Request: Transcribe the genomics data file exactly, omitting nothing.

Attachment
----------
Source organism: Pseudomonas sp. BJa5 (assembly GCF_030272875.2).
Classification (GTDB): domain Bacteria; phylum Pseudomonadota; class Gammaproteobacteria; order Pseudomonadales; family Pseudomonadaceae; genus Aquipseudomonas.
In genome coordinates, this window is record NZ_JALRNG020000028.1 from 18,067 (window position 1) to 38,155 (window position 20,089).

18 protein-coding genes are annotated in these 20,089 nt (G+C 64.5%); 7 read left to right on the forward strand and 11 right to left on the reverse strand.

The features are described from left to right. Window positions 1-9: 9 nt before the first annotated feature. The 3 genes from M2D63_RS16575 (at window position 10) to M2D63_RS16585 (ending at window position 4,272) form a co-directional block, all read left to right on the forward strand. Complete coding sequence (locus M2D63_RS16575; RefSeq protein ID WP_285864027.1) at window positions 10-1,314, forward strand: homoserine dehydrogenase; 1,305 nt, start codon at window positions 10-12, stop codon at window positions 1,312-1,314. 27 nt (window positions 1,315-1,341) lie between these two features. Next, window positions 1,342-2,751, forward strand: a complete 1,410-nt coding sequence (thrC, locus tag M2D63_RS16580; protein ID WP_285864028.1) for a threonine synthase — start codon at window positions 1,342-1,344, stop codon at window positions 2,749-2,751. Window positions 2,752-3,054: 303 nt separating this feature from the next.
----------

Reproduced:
Source organism: Pseudomonas sp. BJa5 (assembly GCF_030272875.2).
Classification (GTDB): domain Bacteria; phylum Pseudomonadota; class Gammaproteobacteria; order Pseudomonadales; family Pseudomonadaceae; genus Aquipseudomonas.
In genome coordinates, this window is record NZ_JALRNG020000028.1 from 18,067 (window position 1) to 38,155 (window position 20,089).

18 protein-coding genes are annotated in these 20,089 nt (G+C 64.5%); 7 read left to right on the forward strand and 11 right to left on the reverse strand.

The features are described from left to right. Window positions 1-9: 9 nt before the first annotated feature. The 3 genes from M2D63_RS16575 (at window position 10) to M2D63_RS16585 (ending at window position 4,272) form a co-directional block, all read left to right on the forward strand. Complete coding sequence (locus M2D63_RS16575; RefSeq protein ID WP_285864027.1) at window positions 10-1,314, forward strand: homoserine dehydrogenase; 1,305 nt, start codon at window positions 10-12, stop codon at window positions 1,312-1,314. 27 nt (window positions 1,315-1,341) lie between these two features. Next, window positions 1,342-2,751, forward strand: a complete 1,410-nt coding sequence (thrC, locus tag M2D63_RS16580; protein ID WP_285864028.1) for a threonine synthase — start codon at window positions 1,342-1,344, stop codon at window positions 2,749-2,751. Window positions 2,752-3,054: 303 nt separating this feature from the next.